How to cook skirt steak

How to cook skirt steak

On Chopped Teen Tournament, four young chefs battled for the final spot in the Chopped Teen finale and a chance to win the $25,000 prize. The Chopped Champion hopefuls put their cooking skills to the test, turning pairings, such as Linzer torte cookies and rabbit in a can, into something worthy of the critical judges’ plates and palates.

In the entree round the three remaining competitors opened their baskets to find bison skirt steak — not so unusual, considering the canned rabbit the contestants worked with in the appetizer round. However, this skirt steak proved to be the undoing for some and the salvation for others when it came time to judge their technique.

Skirt steak is a tricky cut for some cooks. It requires knowing a little bit about the meat before your start to cook. For one, it’s thin. It needs only to kiss the grill to be cooked through. Second, it has lots of connective tissue. Slicing the steak is as important as the cooking temperature.

Quick cooking methods work best, which is why Shawna’s deep-fried dice roll worked out well, but the intense direct heat from grilling is also an excellent option — Eliana’s chosen method. Unfortunately for her, the competition didn’t leave much time for proper resting.

If you want to cook a skirt steak, even a bison skirt steak, like a Chopped Champion, follow these simple tips:

1: As with any piece of meat, season well.

2: Heat is key: hot pan, hot grill. Everything simply must be preheated.

3: Skirt steak is thin and cooks in just a few minutes, one to five minutes per side depending on thickness.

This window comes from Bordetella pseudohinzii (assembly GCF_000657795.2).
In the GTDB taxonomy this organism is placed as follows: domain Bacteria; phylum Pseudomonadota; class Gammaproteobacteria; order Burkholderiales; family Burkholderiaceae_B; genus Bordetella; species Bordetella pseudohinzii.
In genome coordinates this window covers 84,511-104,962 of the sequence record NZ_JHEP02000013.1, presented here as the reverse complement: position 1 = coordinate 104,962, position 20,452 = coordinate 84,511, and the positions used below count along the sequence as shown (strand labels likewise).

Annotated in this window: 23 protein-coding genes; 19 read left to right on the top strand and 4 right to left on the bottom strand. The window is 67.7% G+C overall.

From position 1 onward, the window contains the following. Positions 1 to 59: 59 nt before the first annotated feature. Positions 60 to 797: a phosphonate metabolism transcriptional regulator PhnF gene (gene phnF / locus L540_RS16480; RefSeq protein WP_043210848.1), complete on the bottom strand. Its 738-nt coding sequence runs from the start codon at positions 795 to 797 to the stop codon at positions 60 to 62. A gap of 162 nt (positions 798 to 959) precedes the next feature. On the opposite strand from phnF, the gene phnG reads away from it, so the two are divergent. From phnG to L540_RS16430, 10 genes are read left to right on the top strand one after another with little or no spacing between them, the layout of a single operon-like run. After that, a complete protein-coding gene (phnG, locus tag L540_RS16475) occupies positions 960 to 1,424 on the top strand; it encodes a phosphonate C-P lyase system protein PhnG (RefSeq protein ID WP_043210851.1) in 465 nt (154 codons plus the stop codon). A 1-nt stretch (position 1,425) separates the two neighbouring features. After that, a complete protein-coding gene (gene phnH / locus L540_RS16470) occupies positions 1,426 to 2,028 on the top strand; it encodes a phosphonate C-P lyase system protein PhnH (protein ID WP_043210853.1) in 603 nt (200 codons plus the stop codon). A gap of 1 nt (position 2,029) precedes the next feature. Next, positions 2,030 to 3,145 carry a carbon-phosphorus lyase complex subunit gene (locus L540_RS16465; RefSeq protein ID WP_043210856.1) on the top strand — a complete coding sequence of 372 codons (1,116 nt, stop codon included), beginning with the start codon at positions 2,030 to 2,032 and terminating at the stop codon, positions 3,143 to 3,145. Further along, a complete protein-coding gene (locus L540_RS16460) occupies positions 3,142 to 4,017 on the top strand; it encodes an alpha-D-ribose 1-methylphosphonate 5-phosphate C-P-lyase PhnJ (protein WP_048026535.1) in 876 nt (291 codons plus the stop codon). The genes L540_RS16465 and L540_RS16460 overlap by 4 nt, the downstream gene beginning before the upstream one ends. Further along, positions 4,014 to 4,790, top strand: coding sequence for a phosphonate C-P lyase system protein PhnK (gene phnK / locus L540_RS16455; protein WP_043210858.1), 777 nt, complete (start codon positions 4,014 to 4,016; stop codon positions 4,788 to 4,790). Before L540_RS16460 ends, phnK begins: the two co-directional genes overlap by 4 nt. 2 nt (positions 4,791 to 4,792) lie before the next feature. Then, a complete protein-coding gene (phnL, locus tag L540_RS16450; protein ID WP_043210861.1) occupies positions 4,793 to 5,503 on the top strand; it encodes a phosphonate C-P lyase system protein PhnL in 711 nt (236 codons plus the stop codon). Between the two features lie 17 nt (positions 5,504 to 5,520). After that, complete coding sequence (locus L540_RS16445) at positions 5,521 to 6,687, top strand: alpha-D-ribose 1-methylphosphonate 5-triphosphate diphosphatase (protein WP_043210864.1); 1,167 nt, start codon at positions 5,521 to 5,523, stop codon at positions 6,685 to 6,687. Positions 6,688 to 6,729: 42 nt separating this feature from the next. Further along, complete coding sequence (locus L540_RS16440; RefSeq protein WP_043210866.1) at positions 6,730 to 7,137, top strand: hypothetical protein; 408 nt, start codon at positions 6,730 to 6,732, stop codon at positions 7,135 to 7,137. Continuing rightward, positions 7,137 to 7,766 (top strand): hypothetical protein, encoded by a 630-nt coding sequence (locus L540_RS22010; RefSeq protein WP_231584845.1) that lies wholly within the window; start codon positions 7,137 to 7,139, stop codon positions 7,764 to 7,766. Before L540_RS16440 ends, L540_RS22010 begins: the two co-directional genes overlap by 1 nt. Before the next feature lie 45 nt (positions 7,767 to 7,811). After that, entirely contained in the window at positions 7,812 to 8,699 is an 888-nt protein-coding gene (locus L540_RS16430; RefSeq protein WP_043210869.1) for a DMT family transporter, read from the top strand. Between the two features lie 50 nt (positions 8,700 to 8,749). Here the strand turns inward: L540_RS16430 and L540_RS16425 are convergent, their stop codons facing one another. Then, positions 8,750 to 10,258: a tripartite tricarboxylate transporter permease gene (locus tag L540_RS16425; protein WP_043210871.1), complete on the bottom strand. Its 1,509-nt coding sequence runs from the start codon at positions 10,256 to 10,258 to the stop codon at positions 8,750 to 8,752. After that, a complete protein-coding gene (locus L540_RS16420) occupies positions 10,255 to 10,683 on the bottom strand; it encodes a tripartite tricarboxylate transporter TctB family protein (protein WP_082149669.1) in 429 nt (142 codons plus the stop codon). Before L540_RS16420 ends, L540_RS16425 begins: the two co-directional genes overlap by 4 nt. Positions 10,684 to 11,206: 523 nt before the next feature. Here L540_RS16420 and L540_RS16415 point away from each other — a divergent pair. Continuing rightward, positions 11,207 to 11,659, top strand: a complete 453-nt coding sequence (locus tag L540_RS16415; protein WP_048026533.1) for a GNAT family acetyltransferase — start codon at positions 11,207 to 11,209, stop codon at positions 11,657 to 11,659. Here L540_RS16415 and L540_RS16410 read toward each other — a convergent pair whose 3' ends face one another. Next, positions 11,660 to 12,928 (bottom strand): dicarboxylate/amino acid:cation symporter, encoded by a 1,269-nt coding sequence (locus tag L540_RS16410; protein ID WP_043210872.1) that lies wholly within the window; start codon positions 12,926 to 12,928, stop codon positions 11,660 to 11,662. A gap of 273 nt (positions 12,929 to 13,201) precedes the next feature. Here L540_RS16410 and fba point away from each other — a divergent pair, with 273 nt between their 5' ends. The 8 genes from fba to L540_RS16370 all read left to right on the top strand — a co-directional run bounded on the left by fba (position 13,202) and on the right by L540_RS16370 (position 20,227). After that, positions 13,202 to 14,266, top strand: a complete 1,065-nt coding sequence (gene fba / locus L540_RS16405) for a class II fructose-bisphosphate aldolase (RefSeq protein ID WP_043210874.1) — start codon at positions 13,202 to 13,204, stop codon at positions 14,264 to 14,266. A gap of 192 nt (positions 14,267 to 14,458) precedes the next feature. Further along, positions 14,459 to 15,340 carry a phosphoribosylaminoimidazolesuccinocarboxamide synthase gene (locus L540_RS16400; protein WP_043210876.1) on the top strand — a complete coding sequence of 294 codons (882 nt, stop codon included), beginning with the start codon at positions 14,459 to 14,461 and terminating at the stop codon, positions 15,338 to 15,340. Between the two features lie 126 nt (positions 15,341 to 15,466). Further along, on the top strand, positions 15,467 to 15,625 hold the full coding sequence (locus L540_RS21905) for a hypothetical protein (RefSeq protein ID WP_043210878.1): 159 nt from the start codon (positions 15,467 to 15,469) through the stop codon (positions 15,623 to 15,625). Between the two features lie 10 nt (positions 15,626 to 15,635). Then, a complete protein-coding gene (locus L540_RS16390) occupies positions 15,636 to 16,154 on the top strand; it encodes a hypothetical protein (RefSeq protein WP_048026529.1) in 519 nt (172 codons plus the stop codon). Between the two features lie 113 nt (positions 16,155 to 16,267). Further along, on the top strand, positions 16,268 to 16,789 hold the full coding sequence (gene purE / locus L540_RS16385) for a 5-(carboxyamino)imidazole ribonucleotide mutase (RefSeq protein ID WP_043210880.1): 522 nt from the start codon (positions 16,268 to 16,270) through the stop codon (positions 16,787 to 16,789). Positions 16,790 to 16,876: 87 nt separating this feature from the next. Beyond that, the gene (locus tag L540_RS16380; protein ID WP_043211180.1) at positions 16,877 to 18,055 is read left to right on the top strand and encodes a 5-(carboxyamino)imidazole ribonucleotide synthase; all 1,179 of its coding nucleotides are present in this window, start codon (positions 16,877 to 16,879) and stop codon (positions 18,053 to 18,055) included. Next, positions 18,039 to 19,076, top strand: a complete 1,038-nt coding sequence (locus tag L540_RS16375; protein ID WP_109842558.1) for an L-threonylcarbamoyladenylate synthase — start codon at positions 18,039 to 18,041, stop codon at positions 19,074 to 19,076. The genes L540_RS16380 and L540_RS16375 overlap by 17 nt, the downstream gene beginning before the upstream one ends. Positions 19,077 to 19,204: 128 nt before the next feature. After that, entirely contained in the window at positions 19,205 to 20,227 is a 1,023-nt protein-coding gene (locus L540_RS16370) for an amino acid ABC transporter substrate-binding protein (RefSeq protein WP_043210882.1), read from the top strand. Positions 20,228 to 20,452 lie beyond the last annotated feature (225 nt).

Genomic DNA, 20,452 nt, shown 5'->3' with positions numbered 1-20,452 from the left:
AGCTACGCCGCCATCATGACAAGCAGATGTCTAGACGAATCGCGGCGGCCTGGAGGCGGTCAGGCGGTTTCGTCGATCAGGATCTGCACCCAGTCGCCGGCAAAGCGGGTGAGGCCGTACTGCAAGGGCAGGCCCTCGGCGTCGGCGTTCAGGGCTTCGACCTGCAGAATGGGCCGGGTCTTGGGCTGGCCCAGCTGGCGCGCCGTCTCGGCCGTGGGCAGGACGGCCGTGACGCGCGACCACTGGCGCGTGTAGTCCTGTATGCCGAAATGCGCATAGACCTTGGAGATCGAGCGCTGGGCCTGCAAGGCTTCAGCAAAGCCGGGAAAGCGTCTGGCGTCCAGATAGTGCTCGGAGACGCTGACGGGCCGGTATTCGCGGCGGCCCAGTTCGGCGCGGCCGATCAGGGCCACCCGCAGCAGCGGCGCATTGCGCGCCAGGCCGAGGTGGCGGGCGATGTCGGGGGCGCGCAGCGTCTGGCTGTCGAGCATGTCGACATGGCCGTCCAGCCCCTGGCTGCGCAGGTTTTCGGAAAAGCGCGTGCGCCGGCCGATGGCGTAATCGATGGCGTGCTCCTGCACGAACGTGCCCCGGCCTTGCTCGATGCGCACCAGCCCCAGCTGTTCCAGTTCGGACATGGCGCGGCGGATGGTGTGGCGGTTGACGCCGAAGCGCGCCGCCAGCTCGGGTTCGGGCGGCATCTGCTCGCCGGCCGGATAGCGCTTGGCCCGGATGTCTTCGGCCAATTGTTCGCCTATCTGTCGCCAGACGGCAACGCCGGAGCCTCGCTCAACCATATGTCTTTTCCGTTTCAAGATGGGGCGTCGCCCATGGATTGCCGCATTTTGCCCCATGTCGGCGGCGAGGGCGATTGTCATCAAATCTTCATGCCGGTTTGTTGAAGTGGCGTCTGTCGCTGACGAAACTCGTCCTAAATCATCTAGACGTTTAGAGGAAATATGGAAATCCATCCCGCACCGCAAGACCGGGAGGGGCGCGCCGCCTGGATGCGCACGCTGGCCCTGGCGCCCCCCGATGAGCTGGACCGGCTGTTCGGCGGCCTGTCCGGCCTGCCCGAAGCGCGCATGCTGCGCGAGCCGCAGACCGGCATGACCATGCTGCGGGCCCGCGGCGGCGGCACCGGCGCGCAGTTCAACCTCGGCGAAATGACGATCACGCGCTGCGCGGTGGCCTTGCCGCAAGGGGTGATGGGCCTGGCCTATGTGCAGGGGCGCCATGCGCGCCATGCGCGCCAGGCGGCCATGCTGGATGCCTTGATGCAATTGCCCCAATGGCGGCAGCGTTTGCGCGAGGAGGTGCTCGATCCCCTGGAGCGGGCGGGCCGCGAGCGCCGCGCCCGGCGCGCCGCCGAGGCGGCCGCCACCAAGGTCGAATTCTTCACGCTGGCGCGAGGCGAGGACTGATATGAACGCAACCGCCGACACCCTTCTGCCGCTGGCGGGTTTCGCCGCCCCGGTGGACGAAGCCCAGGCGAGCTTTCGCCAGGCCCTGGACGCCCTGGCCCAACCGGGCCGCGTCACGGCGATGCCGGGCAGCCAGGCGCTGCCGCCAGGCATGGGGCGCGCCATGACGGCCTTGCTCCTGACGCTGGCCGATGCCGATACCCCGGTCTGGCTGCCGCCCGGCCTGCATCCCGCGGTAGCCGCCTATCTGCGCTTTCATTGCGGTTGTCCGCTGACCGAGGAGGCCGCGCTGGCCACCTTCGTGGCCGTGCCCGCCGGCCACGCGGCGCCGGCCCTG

4: Rest your steak, so the juices have time to redistribute and don’t run out onto your cutting board.

5: Finally, slice your meat against the grain for tender bite.

How to cook skirt steak

An instant-read meat thermometer is an essential kitchen tool for 99 percent of people who cook steaks at home. If you’re looking for a true medium-rare, you’ll want that thermometer to tell you when you’re there. But what about the other one percent of people who don’t need a meat thermometer? Well, we don’t exactly know what’s up with them, but if we had to guess, we’d say that they only cook skirt steak. Because once you learn how to cook skirt steak, you’ll also learn that you don’t need a thermometer to hit a perfect medium-rare every time when you’re working with this magical cut of meat. You can eyeball it and have a juicy, nicely-browned, perfectly pink steak every time.

If you’re not familiar with skirt steak, it’s a flat steak that runs along the ribs of the cow, relatively lean and full of flavor. You’ve probably seen it sliced and served with eggs for breakfast or stuffed into tortillas for fajitas. And it’s the thinness that makes a skirt steak the easiest, most foolproof steak to cook at home. Here’s how to nail it every time:

Start by patting the skirt steak dry with a paper towel. Removing excess moisture from the steak allows the exterior to brown more quickly. Season your steak on both sides with kosher salt and freshly cracked black pepper. Usually, you’d let a thick steak sit out at room temperature for about an hour before cooking to take the chill off, but since the skirt steak is so thin, it only needs to sit for about 15 minutes before it’s good to go.

While heating a cast iron pan over high heat, pat the steak dry one more time with a paper towel to remove the last of the exterior moisture. Rub enough olive oil over the steak to lightly coat it. (We like oiling the steak rather than the pan, which cuts down on smoke.) Now, your steak is primed and ready to be cooked.